The Cross is the Epicenter of Reality – Brad Jersak
“The Cross of Jesus Christ is the Epicenter of Reality” – Bradley Jersak
I occasionally write that the Cross of Jesus Christ is the epicenter of reality—attempting to recall the precision and poetry of early Christian theologians who loved to use the phrase axis mundi (axis of the universe). I’d like to share briefly what that means to me.
To begin, when I use the word “Cross,” I am following St. Paul’s language in Galatians 6:14, when he says, “I glory in nothing but the Cross of our Lord Jesus Christ.” Wait? What about the resurrection? Why prioritize the crucifixion over and to the exclusion of the resurrection when we know the risen Christ was so pivotal to Paul’s teaching (especially in 1 Corinthians 15)?
And that is where we sometimes make our first misstep. For Paul, the Cross of Jesus Christ is not simply the Good Friday crucifixion. The Cross is the New Testament symbol of what God in Christ accomplished for the world through his death and resurrection (the whole Paschal Mystery), including (1) his definitive revelation of God’s love and grace and (2) his decisive act of victory over Satan, sin, and death. The Cross then stands as an icon of Jesus Christ himself. HE is the epicenter of Reality, the Incarnate image of the invisible God, the radiance of God’s glory, the exact representation of God’s likeness, and all the fullness of the Godhead in bodily form. To see him is to see the Father, and to see who he is and what he does in his death and resurrection is to see the heart of the Father in clearest focus and as the apex of divine self-revelation.
Next, when I say epicenter, I mean ultimately important, absolutely central, the zenith, the apex, the axis of the universe. The Cross is ultimately important for us humans, for our redemption, etc. But for all reality? Yes!
I use the word reality with great care. What does reality include? When I use the term, I am including ALL reality—both Creator and creation, visible and invisible, eternity and time. In the Father-heart of God, how are these united? Only in Jesus Christ. God the Father, by the Spirit, established Christ alone as the union of Creator and created, visible and invisible, eternal and temporal—and this union in Christ both (1) transfigures the created cosmos and (2) gives shape to the eternal and invisible God in visible and temporal form. ALL of this together constitutes reality, and the Father has, in love, chosen and sent his only begotten Son by the Spirit to be the Epicenter… not merely straddling each realm with one leg, but uniting them in himself.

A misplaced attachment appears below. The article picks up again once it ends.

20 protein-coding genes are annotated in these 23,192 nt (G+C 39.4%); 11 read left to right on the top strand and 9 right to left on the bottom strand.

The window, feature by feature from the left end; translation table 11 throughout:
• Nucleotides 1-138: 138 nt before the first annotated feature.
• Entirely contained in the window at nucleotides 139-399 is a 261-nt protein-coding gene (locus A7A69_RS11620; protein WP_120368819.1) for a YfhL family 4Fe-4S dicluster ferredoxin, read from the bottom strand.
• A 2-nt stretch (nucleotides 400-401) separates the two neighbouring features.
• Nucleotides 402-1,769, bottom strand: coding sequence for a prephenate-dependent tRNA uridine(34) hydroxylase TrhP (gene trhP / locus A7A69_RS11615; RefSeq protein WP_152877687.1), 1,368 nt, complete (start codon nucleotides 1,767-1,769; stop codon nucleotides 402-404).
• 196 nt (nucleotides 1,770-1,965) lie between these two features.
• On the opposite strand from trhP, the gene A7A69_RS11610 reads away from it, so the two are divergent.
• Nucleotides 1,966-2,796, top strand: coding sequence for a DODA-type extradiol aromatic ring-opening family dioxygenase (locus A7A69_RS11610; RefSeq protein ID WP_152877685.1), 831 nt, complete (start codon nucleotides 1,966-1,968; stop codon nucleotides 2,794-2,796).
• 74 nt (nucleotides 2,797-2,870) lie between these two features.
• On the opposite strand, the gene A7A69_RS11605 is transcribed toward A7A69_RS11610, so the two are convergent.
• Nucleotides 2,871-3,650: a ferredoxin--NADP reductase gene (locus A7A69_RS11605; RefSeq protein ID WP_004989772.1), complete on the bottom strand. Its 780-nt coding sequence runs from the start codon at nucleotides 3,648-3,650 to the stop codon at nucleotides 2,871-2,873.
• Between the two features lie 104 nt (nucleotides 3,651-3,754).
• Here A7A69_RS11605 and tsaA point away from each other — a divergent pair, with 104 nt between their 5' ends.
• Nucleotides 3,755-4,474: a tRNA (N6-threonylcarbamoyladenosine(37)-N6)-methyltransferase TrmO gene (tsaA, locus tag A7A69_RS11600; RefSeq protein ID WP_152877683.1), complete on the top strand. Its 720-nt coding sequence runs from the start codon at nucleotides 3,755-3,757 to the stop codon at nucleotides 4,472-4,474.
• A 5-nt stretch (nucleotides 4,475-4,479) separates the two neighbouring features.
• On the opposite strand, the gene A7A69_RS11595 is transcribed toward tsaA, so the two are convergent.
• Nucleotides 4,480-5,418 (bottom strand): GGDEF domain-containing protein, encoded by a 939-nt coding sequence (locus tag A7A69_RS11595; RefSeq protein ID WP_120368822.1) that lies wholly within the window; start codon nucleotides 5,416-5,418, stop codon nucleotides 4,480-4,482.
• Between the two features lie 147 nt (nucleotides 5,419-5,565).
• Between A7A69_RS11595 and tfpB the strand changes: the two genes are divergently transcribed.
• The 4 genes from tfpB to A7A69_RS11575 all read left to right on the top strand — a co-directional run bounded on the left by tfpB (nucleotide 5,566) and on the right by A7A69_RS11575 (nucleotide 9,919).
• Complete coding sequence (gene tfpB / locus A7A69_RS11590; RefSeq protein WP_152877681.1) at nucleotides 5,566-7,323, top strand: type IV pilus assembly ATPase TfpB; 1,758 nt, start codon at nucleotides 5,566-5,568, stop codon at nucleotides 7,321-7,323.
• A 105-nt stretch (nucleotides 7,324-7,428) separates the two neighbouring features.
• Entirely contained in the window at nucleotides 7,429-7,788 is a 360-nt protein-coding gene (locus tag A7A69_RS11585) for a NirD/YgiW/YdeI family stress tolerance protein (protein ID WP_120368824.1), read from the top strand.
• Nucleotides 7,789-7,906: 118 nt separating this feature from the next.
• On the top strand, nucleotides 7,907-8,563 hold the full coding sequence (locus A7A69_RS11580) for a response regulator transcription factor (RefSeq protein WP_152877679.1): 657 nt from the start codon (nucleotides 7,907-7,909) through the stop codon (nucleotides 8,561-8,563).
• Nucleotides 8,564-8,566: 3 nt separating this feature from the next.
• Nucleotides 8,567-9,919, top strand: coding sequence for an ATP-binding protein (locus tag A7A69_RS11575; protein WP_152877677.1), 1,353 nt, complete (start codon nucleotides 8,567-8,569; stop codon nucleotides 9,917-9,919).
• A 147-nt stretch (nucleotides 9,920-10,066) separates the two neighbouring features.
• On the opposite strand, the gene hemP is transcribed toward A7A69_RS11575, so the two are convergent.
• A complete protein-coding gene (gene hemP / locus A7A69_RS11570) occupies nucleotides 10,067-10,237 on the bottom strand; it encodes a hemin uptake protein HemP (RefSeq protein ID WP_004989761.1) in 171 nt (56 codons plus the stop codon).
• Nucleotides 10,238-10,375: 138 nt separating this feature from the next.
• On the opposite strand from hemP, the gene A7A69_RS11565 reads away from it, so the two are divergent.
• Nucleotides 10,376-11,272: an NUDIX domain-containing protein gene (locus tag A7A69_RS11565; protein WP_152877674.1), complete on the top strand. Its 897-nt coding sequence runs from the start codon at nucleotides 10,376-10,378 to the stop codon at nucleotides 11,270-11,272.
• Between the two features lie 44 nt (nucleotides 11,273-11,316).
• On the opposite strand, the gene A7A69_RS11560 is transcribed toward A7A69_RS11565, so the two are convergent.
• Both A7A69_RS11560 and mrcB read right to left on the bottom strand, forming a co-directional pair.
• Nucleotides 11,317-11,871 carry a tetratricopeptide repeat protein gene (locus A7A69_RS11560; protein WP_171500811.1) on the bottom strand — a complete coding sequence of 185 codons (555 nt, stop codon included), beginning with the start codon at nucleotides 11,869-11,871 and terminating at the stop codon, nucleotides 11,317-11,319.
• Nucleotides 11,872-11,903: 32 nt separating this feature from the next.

And this is always true (where is = present tense, eternal). And that truth—that reality has an epicenter where eternity and time intersect—is where the Lamb slain from eternity (“the foundations of the cosmos” – Revelation 13:8) and the Lamb slain in space-time history on Golgotha are indivisibly one and the same. It is this Lamb slain who stands “at the center of the throne” (Revelation 5:6). In Christ, the Cross of Christ is both the eternal throne and the wooden crucifix at once because, for God, it is all NOW. This is why in the “sacred time” of ancient hymnology, we never say “Christ was born,” Christ died” or “Christ rose.” It is always Christ is born, Christ is crucified, Christ is risen—because it is always a present-tense reality.
This is where our temporal perspectives are problematic. Is there such a thing as before the fall? Or before Christ? Or before the Cross? Our past-tense grammar describes a solely human perspective and its time-bound limitations. But there is no ‘before’ to the ‘everywhen, all-present’ Father, or his Son, Jesus Christ, described in Isaiah 9:6 as the “father of eternity” (Isaiah 9:6) and through whom God “created the ages”(Hebrews 1:2). We know this because Jesus Christ, almighty Lord (Revelation 1:8) of Reality (eternity and time), can say in John 5:58, “Before Abraham was [our earthly perspective], I AM” [God’s eternal perspective].
Let’s bundle this up now. The Cross (eternal and temporal) then is the definitive revelation and decisive act of the Father’s heart as self-giving love. We don’t have an abstract love ‘before’ creation or ‘before’ the Cross. Rather, the Father’s heart IS always (not from before but from above, eternally) revealed, expressed, and enacted in the cosmos where the portal between the two registers of reality is Christ himself (and specifically,God-in-Christ). The axis or epicenter looks like a Cross because the Cross is the revelation of (not the cause of) God’s love.